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Newsletter #7: Intermittent Fasting

March 2022

Intermittent Fasting for Weight Management and Health


Intermittent Fasting(IF) is an eating plan that switches between fasting and eating on a regular schedule. A close cousin to this concept is Time-Restricted Eating (TRE) which is a dietary approach that consolidates all calorie intake into 6 to 8 hour periods during the active phase of the day, without necessarily altering diet quality and quantity. Research shows that both are ways to manage your weight and prevent — or even reverse — some forms of disease. But how do you do it? Which approach is best?   

Obesity is a Common, Serious, and Costly Disease


According to the Center for Disease Control(CDC) 42% of all Americans are now obese. This is up from 30% in 1999. Obesity-related conditions include heart disease, stroke, type 2 diabetes and certain types of cancer. These are among the leading causes of preventable, premature death.


The estimated annual medical cost of diseases caused by obesity in the United States was $260.6 billion in 2016. The medical costs for people who have obesity were $1,429/year higher than medical costs for people with healthy weight.


Are You Obese? 


BMI or Body Mass Index and waist circumference are the two most widely accepted methods to decide if you are obese.


Body Mass Index(BMI). BMI compares your height to your weight.  A BMI greater than 30 is considered to be obese and places you at increased risk for medical complications related directly to your weight.  You can check your BMI using the following calculator.

BMI can be falsely elevated especially in younger people with a lot of muscle mass. However for 99.9% of people over 40, it will be accurate.


Waist Circumference. Measuring waist circumference helps screen for possible health risks that come with overweight and obesity. If most of your fat is around your waist rather than at your hips, you’re at a higher risk for heart disease and type 2 diabetes. This risk goes up with a waist size that is greater than 35 inches for women or greater than 40 inches for men. To correctly measure your waist, stand and place a tape measure around THE LARGEST PART of your middle, just above your hipbones.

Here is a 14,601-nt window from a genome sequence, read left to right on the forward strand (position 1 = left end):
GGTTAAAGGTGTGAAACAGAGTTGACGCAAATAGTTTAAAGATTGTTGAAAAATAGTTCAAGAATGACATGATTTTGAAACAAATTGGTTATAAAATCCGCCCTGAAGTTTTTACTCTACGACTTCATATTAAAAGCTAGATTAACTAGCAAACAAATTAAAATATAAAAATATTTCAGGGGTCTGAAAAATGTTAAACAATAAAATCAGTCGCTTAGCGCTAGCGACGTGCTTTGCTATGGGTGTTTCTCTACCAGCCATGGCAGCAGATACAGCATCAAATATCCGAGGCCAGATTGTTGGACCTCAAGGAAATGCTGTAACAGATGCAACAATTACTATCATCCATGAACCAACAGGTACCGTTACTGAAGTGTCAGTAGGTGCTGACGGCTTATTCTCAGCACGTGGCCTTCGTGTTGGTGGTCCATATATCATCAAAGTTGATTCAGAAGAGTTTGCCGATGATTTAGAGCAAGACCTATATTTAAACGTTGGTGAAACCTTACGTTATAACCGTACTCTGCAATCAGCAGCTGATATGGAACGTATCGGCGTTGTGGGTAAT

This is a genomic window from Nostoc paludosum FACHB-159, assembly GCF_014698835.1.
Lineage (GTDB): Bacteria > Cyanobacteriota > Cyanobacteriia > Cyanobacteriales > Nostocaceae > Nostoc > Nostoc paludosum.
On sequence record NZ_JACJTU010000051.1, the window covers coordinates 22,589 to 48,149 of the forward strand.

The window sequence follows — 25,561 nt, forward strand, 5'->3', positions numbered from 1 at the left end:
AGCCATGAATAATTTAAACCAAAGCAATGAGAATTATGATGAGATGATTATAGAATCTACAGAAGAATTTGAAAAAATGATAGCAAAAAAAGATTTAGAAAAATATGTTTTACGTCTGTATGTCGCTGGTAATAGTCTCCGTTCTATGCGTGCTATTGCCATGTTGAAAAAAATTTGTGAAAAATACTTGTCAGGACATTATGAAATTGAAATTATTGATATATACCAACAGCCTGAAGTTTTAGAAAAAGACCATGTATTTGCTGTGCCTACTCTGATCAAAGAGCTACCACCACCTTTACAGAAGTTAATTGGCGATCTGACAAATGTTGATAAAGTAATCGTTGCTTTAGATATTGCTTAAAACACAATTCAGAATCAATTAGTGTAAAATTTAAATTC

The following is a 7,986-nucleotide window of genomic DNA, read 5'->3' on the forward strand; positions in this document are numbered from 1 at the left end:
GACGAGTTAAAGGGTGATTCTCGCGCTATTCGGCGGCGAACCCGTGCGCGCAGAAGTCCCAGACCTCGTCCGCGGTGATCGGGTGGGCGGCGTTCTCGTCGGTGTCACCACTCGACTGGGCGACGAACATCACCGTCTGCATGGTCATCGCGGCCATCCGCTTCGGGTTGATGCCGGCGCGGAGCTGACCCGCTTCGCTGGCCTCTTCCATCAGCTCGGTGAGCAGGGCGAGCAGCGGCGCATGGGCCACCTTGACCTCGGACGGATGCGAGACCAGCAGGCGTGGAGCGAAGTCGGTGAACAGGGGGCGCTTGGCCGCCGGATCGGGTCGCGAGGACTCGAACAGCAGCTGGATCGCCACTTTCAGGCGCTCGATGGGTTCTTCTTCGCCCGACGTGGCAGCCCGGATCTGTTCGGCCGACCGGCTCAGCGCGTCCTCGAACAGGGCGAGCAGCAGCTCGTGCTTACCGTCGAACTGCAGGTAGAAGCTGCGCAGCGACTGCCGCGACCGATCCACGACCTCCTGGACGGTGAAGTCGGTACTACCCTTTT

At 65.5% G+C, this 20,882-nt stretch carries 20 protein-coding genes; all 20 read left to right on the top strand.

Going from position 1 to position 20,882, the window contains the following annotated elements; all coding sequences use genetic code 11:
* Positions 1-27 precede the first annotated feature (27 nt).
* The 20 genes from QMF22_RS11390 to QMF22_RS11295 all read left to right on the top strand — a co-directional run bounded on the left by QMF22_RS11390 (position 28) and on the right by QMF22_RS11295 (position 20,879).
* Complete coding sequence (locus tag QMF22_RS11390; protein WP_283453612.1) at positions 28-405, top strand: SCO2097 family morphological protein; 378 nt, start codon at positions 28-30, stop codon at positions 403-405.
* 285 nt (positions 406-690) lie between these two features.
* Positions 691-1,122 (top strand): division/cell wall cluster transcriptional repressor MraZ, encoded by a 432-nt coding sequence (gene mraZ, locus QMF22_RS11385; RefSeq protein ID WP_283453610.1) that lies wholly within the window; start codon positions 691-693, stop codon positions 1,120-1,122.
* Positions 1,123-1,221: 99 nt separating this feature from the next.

The Three Pillars of Health and Weight Management:  Quality/Quantity/Timing


Quality. All calories are not created equal.  We know that the rate at which calories are turned into sugar and absorbed through your bloodstream can make a significant difference in how they are processed.  Generally speaking, real food, such as fruits, vegetables, beans, seeds and nuts are broken down more slowly and in the most beneficial way,  while processed foods will tend to generate high spike's in INSULIN which will cause fat deposition, especially around your  abdomen.  I have often said that you should "eat the way God made it".  And in his wisdom, God did not make bread trees.


When humans alter our food supply, its usually not for the better. I have yet to meet a patient who became obese eating too much broccoli, carrots or spinach!   I generally believe that a lower carbohydrate diet is the way to go, with emphasis on restricting added sugars. Try to restrict your total Carbohydate intake to 60-80 grams/day.

NOTE :Food quality will be the focus of a future newsletter. 


Quantity. It is generally accepted that you need to ingest 3500 cal over and above your daily requirements to gain one pound of fat.  Based on the math, it would take a 500-calorie deficit every day to lose 1 pound per week.  I am generally not a fan of calorie counting, however it can be helpful for some people.  There are a number of free calorie counting apps that you can obtain for your phone.  I think doing periodic "spot checks" on your total calorie intake can be quite worthwhile. 


Take a look at Apps such as:

  • Lifesum.

  • Spark People Calorie Tracker

  • MyFitnessPal

  • Calorie Counter by Fat Secret


Timing. We have known for quite some time that when you eat can play a significant role in determining how many calories you absorb, burn and process.  Since we originated as a hunter/gatherer species, our genetics are designed for intermittent periods of fasting, when no food was readily available.  Having short periods of fasting may actually be genetically preferred.

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